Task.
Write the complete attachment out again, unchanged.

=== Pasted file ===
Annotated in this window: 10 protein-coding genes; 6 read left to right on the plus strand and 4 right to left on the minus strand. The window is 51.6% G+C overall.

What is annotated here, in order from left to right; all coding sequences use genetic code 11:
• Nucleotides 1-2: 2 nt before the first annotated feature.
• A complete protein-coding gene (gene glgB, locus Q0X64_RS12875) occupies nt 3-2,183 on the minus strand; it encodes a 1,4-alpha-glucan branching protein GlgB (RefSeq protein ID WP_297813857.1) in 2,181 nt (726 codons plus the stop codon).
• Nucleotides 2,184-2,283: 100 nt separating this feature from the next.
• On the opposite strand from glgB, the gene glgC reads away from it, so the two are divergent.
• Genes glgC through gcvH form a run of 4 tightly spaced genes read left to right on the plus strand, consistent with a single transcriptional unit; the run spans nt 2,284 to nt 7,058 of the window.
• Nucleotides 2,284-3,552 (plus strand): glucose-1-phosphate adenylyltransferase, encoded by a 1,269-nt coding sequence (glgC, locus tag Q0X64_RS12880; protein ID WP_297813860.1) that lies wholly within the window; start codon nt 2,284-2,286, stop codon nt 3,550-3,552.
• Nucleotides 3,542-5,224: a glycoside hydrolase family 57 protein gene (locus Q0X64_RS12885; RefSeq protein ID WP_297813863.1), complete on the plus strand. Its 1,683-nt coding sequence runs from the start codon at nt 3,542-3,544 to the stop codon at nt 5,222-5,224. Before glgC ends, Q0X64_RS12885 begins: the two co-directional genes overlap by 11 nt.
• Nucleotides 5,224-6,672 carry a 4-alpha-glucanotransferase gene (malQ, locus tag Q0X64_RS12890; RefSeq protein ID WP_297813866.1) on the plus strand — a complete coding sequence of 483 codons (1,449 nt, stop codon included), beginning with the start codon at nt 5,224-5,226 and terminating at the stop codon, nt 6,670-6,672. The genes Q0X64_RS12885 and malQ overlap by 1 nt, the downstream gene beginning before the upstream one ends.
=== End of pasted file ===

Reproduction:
Annotated in this window: 10 protein-coding genes; 6 read left to right on the plus strand and 4 right to left on the minus strand. The window is 51.6% G+C overall.

What is annotated here, in order from left to right; all coding sequences use genetic code 11:
• Nucleotides 1-2: 2 nt before the first annotated feature.
• A complete protein-coding gene (gene glgB, locus Q0X64_RS12875) occupies nt 3-2,183 on the minus strand; it encodes a 1,4-alpha-glucan branching protein GlgB (RefSeq protein ID WP_297813857.1) in 2,181 nt (726 codons plus the stop codon).
• Nucleotides 2,184-2,283: 100 nt separating this feature from the next.
• On the opposite strand from glgB, the gene glgC reads away from it, so the two are divergent.
• Genes glgC through gcvH form a run of 4 tightly spaced genes read left to right on the plus strand, consistent with a single transcriptional unit; the run spans nt 2,284 to nt 7,058 of the window.
• Nucleotides 2,284-3,552 (plus strand): glucose-1-phosphate adenylyltransferase, encoded by a 1,269-nt coding sequence (glgC, locus tag Q0X64_RS12880; protein ID WP_297813860.1) that lies wholly within the window; start codon nt 2,284-2,286, stop codon nt 3,550-3,552.
• Nucleotides 3,542-5,224: a glycoside hydrolase family 57 protein gene (locus Q0X64_RS12885; RefSeq protein ID WP_297813863.1), complete on the plus strand. Its 1,683-nt coding sequence runs from the start codon at nt 3,542-3,544 to the stop codon at nt 5,222-5,224. Before glgC ends, Q0X64_RS12885 begins: the two co-directional genes overlap by 11 nt.
• Nucleotides 5,224-6,672 carry a 4-alpha-glucanotransferase gene (malQ, locus tag Q0X64_RS12890; RefSeq protein ID WP_297813866.1) on the plus strand — a complete coding sequence of 483 codons (1,449 nt, stop codon included), beginning with the start codon at nt 5,224-5,226 and terminating at the stop codon, nt 6,670-6,672. The genes Q0X64_RS12885 and malQ overlap by 1 nt, the downstream gene beginning before the upstream one ends.